• News

New regulations for sunbeds on the way

Thursday, 26th June, 2014 11:25am

Story by Ann Casey
Jump to comments
New regulations for sunbeds on the way

New legislation to regulate the use of sunbeds, which is to be introduced by Minister James Reilly shortly, is expected to make it illegal to allow young people under 18 use sunbeds.
The HSE’s Environmental Health Officers will be responsible for enforcing the legislation which is designed to both protect young people and promote a more choice amongst adults in relation to the use of sunbeds. 

Maurice Mulcahy, HSE Principal Environmental Health Officer, said the legislation is intended to protect the public, and particularly children and young adults, from the risk of skin damage, skin cancer and other health risks including premature ageing and eye damage, which can all be caused by exposure to ultraviolet radiation and sunbed use. 
When the legislation is commenced in the coming weeks, there will be accessible online information for members of the public. 
A dedicated web page will provide information about the new laws as they come on stream over the coming months, and also provide details of how the public may lodge a complaint with the HSE Environment Health Service in relation to children under 18 being permitted to use sunbeds.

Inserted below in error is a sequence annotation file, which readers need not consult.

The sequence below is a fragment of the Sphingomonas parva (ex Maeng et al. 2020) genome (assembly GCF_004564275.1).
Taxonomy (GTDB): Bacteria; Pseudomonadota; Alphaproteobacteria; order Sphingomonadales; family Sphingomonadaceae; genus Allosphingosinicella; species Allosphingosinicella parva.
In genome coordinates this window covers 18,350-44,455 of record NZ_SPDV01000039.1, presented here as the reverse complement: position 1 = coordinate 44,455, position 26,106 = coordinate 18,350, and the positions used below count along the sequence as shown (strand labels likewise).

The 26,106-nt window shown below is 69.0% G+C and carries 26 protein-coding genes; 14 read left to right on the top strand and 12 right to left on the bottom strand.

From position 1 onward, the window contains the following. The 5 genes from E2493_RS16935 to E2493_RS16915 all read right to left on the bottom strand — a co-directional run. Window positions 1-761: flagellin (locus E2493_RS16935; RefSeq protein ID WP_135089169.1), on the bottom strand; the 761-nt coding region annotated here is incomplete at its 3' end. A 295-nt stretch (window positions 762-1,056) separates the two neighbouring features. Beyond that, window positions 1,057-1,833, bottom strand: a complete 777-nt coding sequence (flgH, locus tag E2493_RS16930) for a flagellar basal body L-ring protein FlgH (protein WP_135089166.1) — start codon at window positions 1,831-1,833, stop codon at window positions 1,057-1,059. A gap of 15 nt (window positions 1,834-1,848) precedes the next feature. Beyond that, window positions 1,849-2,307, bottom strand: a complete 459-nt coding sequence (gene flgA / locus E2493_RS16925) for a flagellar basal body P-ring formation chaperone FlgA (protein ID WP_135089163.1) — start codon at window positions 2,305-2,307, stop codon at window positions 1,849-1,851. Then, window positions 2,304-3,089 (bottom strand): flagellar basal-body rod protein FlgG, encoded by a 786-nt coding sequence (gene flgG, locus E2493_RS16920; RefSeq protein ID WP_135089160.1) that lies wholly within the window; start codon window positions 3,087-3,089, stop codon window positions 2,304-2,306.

Dr Marie Laffoy, Consultant in Public Health Medicine with the HSE National Cancer Control Programme commented that ‘skin cancer is the most common cancer diagnosed in Ireland. Currently over 8,000 new cases are diagnosed each year, almost double the number of cases compared to 20 years ago. Melanoma is the most dangerous form of skin cancer. Taking simple precautions can help to prevent skin cancer and the most important thing is not to get sun burnt and not to use sunbeds.

Purchase a digital edition gift subscription for 1 YEAR  for those overseas. Local news on the move and accessible on all platforms; desktop, tablet and smartphones 

Post a Comment

Group Publications

Cookies on Meath Chronicle website
We use cookies to ensure that we give you the best experience on our website. We also use cookies to ensure we show you advertising that is relevant to you. If you continue without changing your settings, we'll assume that you are happy to receive all cookies on the Meath Chronicle website. However, if you would like to, you can change your cookie settings at any time by amending your browser settings.
How does Meath Chronicle use cookies?
Cookies enable us to identify your device, or you when you have logged in. We use cookies that are strictly necessary to enable you to move around the site or to provide certain basic features. We use cookies to enhance the functionality of the website by storing your preferences, for example. We also use cookies to help us to improve the performance of our website to provide you with a better user experience.
We don’t sell the information collected by cookies, nor do we disclose the information to third parties, except where required by law (for example to government bodies and law enforcement agencies).
Hide Message